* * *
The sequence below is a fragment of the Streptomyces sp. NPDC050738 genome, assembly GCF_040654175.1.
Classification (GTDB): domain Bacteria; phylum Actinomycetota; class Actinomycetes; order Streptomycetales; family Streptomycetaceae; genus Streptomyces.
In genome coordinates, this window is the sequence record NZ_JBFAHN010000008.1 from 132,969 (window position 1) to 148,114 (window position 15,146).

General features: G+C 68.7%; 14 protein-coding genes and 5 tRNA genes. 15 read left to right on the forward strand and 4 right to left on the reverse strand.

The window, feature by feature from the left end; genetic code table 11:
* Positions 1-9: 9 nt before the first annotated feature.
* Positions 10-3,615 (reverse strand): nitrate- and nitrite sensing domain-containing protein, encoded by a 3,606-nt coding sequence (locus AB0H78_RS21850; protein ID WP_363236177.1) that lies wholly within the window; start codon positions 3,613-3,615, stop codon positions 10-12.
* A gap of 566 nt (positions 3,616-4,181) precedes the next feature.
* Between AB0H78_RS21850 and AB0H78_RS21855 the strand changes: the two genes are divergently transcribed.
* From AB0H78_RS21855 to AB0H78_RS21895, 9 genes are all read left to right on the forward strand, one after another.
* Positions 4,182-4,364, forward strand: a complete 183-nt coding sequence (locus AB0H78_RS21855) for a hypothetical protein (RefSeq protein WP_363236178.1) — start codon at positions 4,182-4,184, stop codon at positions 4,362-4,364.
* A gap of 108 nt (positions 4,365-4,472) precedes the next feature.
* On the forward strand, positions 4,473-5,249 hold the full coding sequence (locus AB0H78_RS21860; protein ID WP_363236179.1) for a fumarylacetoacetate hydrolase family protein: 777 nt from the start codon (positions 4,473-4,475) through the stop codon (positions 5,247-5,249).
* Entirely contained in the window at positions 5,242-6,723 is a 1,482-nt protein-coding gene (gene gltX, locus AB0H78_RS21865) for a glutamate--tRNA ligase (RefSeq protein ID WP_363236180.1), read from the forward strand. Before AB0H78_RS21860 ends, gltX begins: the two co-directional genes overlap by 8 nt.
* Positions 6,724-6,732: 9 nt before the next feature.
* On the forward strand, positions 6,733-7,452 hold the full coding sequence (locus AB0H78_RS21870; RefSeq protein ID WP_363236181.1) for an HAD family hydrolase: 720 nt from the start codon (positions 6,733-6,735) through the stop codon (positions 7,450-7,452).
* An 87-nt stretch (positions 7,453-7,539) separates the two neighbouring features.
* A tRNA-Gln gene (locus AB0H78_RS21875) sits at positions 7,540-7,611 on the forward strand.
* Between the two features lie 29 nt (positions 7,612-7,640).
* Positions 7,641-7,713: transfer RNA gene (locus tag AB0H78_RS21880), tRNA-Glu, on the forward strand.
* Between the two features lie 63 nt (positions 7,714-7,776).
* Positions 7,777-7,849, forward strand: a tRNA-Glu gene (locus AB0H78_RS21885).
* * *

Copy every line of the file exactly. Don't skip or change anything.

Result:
The sequence below is a fragment of the Streptomyces sp. NPDC050738 genome, assembly GCF_040654175.1.
Classification (GTDB): domain Bacteria; phylum Actinomycetota; class Actinomycetes; order Streptomycetales; family Streptomycetaceae; genus Streptomyces.
In genome coordinates, this window is the sequence record NZ_JBFAHN010000008.1 from 132,969 (window position 1) to 148,114 (window position 15,146).

General features: G+C 68.7%; 14 protein-coding genes and 5 tRNA genes. 15 read left to right on the forward strand and 4 right to left on the reverse strand.

The window, feature by feature from the left end; genetic code table 11:
* Positions 1-9: 9 nt before the first annotated feature.
* Positions 10-3,615 (reverse strand): nitrate- and nitrite sensing domain-containing protein, encoded by a 3,606-nt coding sequence (locus AB0H78_RS21850; protein ID WP_363236177.1) that lies wholly within the window; start codon positions 3,613-3,615, stop codon positions 10-12.
* A gap of 566 nt (positions 3,616-4,181) precedes the next feature.
* Between AB0H78_RS21850 and AB0H78_RS21855 the strand changes: the two genes are divergently transcribed.
* From AB0H78_RS21855 to AB0H78_RS21895, 9 genes are all read left to right on the forward strand, one after another.
* Positions 4,182-4,364, forward strand: a complete 183-nt coding sequence (locus AB0H78_RS21855) for a hypothetical protein (RefSeq protein WP_363236178.1) — start codon at positions 4,182-4,184, stop codon at positions 4,362-4,364.
* A gap of 108 nt (positions 4,365-4,472) precedes the next feature.
* On the forward strand, positions 4,473-5,249 hold the full coding sequence (locus AB0H78_RS21860; protein ID WP_363236179.1) for a fumarylacetoacetate hydrolase family protein: 777 nt from the start codon (positions 4,473-4,475) through the stop codon (positions 5,247-5,249).
* Entirely contained in the window at positions 5,242-6,723 is a 1,482-nt protein-coding gene (gene gltX, locus AB0H78_RS21865) for a glutamate--tRNA ligase (RefSeq protein ID WP_363236180.1), read from the forward strand. Before AB0H78_RS21860 ends, gltX begins: the two co-directional genes overlap by 8 nt.
* Positions 6,724-6,732: 9 nt before the next feature.
* On the forward strand, positions 6,733-7,452 hold the full coding sequence (locus AB0H78_RS21870; RefSeq protein ID WP_363236181.1) for an HAD family hydrolase: 720 nt from the start codon (positions 6,733-6,735) through the stop codon (positions 7,450-7,452).
* An 87-nt stretch (positions 7,453-7,539) separates the two neighbouring features.
* A tRNA-Gln gene (locus AB0H78_RS21875) sits at positions 7,540-7,611 on the forward strand.
* Between the two features lie 29 nt (positions 7,612-7,640).
* Positions 7,641-7,713: transfer RNA gene (locus tag AB0H78_RS21880), tRNA-Glu, on the forward strand.
* Between the two features lie 63 nt (positions 7,714-7,776).
* Positions 7,777-7,849, forward strand: a tRNA-Glu gene (locus AB0H78_RS21885).